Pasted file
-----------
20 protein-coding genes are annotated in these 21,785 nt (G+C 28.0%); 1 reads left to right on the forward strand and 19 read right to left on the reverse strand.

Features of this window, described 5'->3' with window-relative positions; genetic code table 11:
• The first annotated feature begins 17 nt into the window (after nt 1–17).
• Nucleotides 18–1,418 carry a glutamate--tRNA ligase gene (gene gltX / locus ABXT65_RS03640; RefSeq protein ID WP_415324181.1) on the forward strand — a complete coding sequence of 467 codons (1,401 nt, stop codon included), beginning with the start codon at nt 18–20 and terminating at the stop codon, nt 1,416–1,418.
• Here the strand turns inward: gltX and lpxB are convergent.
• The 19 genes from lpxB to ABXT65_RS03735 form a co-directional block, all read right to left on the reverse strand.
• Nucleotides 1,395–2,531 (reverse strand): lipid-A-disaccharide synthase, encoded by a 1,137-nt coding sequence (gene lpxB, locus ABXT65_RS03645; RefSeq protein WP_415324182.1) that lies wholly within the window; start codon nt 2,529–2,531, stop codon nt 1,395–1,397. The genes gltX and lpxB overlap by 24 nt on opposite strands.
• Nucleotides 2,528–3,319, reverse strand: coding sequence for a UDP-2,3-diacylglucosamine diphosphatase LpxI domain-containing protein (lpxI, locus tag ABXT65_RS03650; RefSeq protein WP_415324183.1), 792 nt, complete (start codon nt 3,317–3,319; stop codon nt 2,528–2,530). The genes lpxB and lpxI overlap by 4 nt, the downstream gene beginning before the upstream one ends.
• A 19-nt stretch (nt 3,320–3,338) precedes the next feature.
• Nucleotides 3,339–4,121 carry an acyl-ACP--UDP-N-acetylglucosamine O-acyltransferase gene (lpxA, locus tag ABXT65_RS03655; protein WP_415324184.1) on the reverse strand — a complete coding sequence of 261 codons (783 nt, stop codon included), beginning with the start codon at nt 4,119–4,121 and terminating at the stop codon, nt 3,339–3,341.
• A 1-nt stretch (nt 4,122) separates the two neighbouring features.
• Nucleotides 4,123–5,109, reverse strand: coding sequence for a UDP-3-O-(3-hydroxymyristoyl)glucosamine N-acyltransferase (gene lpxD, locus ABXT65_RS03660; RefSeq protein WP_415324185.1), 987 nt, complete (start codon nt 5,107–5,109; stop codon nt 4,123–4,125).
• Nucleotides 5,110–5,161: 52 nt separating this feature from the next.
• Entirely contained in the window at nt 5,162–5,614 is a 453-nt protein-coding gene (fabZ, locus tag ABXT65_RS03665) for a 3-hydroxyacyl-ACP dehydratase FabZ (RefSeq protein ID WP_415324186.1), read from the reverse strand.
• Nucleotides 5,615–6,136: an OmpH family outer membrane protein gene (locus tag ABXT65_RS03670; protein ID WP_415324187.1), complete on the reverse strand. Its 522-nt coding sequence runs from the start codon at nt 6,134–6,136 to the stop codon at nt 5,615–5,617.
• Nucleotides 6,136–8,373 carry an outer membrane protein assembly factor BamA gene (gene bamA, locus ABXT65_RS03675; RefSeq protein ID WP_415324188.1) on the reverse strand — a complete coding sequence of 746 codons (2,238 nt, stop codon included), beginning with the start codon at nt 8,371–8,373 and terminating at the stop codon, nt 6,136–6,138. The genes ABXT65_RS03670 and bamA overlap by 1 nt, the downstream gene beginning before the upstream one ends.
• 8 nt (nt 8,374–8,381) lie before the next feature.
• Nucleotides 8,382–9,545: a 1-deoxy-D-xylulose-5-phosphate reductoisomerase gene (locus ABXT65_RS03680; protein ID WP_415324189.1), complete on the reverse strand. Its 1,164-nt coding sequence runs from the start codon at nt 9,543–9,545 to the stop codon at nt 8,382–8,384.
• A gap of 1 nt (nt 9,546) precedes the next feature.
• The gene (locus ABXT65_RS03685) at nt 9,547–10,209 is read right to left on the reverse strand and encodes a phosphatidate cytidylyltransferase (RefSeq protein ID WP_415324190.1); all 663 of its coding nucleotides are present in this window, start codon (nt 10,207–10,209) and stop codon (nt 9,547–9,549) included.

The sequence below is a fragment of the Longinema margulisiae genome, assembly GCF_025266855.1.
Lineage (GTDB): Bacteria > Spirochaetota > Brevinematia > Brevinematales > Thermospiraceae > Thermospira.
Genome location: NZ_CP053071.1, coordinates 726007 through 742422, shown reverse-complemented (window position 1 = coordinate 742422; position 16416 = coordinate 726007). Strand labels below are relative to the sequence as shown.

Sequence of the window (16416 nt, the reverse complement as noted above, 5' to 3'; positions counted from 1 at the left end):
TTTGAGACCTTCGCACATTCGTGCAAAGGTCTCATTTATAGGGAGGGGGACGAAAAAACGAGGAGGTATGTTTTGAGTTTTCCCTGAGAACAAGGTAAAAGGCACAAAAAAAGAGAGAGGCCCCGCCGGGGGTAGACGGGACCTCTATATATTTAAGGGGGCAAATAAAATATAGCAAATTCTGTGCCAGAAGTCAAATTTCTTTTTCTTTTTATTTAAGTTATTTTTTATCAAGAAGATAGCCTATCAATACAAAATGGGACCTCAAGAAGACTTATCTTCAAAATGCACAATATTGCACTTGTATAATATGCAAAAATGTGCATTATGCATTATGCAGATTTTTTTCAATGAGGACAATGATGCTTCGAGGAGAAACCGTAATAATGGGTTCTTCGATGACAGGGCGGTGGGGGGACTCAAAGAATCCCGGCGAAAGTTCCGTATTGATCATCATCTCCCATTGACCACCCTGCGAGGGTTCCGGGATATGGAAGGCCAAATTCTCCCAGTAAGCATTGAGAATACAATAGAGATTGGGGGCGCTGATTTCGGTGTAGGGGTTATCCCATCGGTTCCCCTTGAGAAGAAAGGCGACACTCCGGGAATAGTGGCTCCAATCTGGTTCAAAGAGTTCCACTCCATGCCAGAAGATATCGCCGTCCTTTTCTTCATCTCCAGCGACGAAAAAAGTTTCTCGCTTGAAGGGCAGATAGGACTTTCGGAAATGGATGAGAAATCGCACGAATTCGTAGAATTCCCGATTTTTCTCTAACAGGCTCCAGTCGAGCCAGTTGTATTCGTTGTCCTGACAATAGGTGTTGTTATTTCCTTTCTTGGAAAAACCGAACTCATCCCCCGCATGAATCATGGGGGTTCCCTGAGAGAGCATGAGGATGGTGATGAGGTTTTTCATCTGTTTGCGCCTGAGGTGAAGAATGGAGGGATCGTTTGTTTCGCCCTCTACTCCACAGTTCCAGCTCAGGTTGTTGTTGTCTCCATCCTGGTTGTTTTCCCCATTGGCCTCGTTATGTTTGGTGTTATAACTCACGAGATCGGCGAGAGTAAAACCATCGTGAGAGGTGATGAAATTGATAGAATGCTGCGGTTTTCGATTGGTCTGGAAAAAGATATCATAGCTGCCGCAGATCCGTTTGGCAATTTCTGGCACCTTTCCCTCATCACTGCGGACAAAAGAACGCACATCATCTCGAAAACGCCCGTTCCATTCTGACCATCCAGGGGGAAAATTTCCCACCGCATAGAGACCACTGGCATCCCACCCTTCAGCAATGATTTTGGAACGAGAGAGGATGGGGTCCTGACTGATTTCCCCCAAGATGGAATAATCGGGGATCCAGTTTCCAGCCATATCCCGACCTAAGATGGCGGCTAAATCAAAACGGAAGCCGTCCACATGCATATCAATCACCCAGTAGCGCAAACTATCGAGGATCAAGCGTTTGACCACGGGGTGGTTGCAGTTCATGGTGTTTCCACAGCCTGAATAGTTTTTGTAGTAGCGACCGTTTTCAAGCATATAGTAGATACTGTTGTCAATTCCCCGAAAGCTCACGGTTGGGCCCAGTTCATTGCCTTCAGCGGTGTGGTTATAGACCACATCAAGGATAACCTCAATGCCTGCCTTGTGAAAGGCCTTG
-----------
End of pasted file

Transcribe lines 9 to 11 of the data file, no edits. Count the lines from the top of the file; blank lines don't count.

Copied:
• A 19-nt stretch (nt 3,320–3,338) precedes the next feature.
• Nucleotides 3,339–4,121 carry an acyl-ACP--UDP-N-acetylglucosamine O-acyltransferase gene (lpxA, locus tag ABXT65_RS03655; protein WP_415324184.1) on the reverse strand — a complete coding sequence of 261 codons (783 nt, stop codon included), beginning with the start codon at nt 4,119–4,121 and terminating at the stop codon, nt 3,339–3,341.
• A 1-nt stretch (nt 4,122) separates the two neighbouring features.